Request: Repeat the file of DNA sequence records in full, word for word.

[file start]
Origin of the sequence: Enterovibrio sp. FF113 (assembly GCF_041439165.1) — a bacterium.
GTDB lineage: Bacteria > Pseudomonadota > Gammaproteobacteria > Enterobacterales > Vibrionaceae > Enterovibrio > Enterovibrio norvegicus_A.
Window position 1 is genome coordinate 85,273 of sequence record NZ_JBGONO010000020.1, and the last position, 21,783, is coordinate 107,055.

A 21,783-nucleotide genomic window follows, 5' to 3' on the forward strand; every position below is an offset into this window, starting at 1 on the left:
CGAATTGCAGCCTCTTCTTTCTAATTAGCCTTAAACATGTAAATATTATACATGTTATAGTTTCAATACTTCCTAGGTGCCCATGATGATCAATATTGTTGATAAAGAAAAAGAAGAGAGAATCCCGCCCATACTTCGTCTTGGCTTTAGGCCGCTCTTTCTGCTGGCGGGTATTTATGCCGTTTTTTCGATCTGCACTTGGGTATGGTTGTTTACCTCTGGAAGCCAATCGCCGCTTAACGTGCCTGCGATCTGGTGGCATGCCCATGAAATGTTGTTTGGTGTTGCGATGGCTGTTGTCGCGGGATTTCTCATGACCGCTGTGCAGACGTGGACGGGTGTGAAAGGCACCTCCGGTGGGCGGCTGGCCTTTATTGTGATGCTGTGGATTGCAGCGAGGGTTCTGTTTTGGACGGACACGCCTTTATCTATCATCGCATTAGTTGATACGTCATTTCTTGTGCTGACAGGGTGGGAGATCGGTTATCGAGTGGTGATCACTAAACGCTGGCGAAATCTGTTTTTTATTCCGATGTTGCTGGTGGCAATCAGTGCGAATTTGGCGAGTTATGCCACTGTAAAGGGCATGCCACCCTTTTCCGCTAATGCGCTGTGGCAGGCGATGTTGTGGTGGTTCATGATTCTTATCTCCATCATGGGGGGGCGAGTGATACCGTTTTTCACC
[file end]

Origin of the sequence: Enterovibrio sp. FF113 (assembly GCF_041439165.1) — a bacterium.
GTDB lineage: Bacteria > Pseudomonadota > Gammaproteobacteria > Enterobacterales > Vibrionaceae > Enterovibrio > Enterovibrio norvegicus_A.
Window position 1 is genome coordinate 85,273 of sequence record NZ_JBGONO010000020.1, and the last position, 21,783, is coordinate 107,055.

A 21,783-nucleotide genomic window follows, 5' to 3' on the forward strand; every position below is an offset into this window, starting at 1 on the left:
CGAATTGCAGCCTCTTCTTTCTAATTAGCCTTAAACATGTAAATATTATACATGTTATAGTTTCAATACTTCCTAGGTGCCCATGATGATCAATATTGTTGATAAAGAAAAAGAAGAGAGAATCCCGCCCATACTTCGTCTTGGCTTTAGGCCGCTCTTTCTGCTGGCGGGTATTTATGCCGTTTTTTCGATCTGCACTTGGGTATGGTTGTTTACCTCTGGAAGCCAATCGCCGCTTAACGTGCCTGCGATCTGGTGGCATGCCCATGAAATGTTGTTTGGTGTTGCGATGGCTGTTGTCGCGGGATTTCTCATGACCGCTGTGCAGACGTGGACGGGTGTGAAAGGCACCTCCGGTGGGCGGCTGGCCTTTATTGTGATGCTGTGGATTGCAGCGAGGGTTCTGTTTTGGACGGACACGCCTTTATCTATCATCGCATTAGTTGATACGTCATTTCTTGTGCTGACAGGGTGGGAGATCGGTTATCGAGTGGTGATCACTAAACGCTGGCGAAATCTGTTTTTTATTCCGATGTTGCTGGTGGCAATCAGTGCGAATTTGGCGAGTTATGCCACTGTAAAGGGCATGCCACCCTTTTCCGCTAATGCGCTGTGGCAGGCGATGTTGTGGTGGTTCATGATTCTTATCTCCATCATGGGGGGGCGAGTGATACCGTTTTTCACC